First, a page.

– Lucia thinks it helped her mother accept Christopher’s proposal to marry her and adopt the child.
– This rapprochement contributed to her unfortunate end, reminds Paul.
– Never say this in front of Lucia.
– I’m not that stupid, protests Paul.
– I’m sorry. I’m being unfair. In fact, I’m really upset about myself. I know I shouldn’t have gone there with her. This is all my fault.
– Beth, you’ll never know what would have been Helena’s life if this meeting hadn’t happened. This was an era when people died young. The only certainty you’ve got is that you gave a son back to his family. And speaking of Lucia, she’s already lived a long life relative to all other humans, due to her Frigellyan-like development, but here she’s only a 25-year-old woman.
– It’s not necessarily the life she would have chosen.
– We’ll never know what she would have chosen.
– You’re right.
– Do you still want to see the father?
– Yes, I promised to draw her his face.
– All right, I’ll come back with the pill. Go and lie beside David.
– I’ll go.
When she arrives in the room where the Major is lying, she can’t help herself from caressing his face as a tear runs down her cheek.
– David, I did something stupid, she whispers.
– Don’t think about it anymore, says Paul who has just arrived behind her with the pill and a glass of water in his hand.

Beth sighs deeply, lies down and takes the pill. She is dying to join her partner and throw herself into his arms. But her travel-body is not available, and she would be just an improper mind in a world where it is out-of-place to come without a body. When her mind is freed, she goes directly to the past, to Mesopotamia, and methodically follows Helena from month to month backwards through time. As soon as she loses her, she goes back to the previous point, and follows her from day to day in an accelerated mode.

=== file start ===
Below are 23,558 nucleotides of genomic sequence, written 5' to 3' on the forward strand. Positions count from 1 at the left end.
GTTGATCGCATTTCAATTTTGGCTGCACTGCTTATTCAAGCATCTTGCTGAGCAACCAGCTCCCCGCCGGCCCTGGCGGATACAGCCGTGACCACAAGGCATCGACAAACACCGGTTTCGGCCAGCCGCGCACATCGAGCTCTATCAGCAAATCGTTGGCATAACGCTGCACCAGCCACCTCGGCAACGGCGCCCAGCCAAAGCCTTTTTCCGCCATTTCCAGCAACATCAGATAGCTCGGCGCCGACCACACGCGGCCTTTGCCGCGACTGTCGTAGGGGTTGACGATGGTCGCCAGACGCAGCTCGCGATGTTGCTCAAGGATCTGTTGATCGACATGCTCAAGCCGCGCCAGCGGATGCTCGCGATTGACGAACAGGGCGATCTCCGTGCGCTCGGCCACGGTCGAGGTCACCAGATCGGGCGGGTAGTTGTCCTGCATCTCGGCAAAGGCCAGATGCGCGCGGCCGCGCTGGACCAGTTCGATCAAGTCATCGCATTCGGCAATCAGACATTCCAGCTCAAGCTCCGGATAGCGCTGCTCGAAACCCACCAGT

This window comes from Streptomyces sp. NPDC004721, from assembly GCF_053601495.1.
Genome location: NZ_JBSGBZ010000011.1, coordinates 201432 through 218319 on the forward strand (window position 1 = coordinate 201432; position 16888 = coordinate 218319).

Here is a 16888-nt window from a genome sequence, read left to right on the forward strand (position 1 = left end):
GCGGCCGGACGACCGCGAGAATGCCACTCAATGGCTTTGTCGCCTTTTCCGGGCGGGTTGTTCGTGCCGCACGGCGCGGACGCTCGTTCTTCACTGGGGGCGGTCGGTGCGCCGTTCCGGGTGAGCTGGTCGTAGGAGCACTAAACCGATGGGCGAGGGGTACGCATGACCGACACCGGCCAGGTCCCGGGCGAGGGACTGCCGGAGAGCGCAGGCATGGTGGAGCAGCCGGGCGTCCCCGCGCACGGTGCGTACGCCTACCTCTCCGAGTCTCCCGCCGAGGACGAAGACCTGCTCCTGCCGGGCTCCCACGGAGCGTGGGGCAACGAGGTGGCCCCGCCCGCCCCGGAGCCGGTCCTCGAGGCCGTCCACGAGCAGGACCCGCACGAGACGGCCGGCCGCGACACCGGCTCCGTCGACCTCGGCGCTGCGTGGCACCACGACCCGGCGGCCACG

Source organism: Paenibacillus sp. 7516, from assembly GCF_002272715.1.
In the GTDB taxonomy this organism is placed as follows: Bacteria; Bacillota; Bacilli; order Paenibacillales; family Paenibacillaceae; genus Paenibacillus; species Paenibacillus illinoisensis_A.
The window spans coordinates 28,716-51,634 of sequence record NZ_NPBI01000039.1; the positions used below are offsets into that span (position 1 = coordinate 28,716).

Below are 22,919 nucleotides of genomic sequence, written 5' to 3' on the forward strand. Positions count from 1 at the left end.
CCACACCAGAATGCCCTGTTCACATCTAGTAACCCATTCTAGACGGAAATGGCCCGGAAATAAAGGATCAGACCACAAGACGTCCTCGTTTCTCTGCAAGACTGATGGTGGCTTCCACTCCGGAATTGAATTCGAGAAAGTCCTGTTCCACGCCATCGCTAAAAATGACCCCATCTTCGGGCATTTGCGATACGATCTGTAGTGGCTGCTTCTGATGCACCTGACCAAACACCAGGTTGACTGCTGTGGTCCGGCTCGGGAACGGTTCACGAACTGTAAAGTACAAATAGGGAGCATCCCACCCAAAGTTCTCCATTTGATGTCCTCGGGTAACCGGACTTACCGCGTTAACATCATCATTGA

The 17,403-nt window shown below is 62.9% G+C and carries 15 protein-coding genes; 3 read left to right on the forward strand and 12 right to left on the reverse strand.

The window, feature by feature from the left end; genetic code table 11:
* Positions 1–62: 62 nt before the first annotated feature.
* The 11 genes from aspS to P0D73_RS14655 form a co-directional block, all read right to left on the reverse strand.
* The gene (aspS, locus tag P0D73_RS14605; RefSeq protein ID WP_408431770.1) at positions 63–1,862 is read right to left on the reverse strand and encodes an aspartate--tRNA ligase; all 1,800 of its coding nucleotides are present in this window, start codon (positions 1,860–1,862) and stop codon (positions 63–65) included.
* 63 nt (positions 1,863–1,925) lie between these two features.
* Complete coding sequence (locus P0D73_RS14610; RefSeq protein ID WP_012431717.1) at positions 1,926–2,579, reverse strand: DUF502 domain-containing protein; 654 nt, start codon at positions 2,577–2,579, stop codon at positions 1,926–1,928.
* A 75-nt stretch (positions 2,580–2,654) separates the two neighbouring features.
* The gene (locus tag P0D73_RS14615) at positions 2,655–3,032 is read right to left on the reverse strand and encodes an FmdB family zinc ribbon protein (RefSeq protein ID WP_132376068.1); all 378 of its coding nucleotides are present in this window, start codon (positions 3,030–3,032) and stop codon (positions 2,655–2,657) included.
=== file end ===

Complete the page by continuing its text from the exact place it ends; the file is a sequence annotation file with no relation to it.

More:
She sees Helena being chased from her village, and then she arrives on the day Helena’s husband kissed her for the last time before dying. “Fortunately, Lucia can’t see this,” she thinks. “It’s heartbreaking.” Beth is stricken by Lucia’s likeness to the man who will never see his child. She goes further back through time to see him in good health. She imprints the picture of the man in her mind and goes back to her body immediately. The entire journey lasts a little more than an hour. As she opens her eyes, David is no longer at her side. She stands up in silence and goes directly to Sylvester’s studio, where there is nobody but paper and pastels. She draws Lucia’s father’s face, and beside it Lucia herself. She lets instinct guide her hand. She draws almost as quickly as she usually does in her Dalygaran travel-body. In a quarter of an hour, it is finished. She takes the sheet of paper and goes to the living room where everybody is. She is still in a sort of trance, as though she has not really come back from the past. She holds her drawing to Lucia, then turns to her partner and collapses in his arms.
When she comes around, she is lying on one of the sofas in the living room and everybody is around her. The Major smiles at her.
– Once more, you went beyond your strengths. Beth, you need to learn how not to push yourself too hard.
– I…
– Shhhh, if you go on using your abilities at their maximum, you’ll collapse again. Take a rest.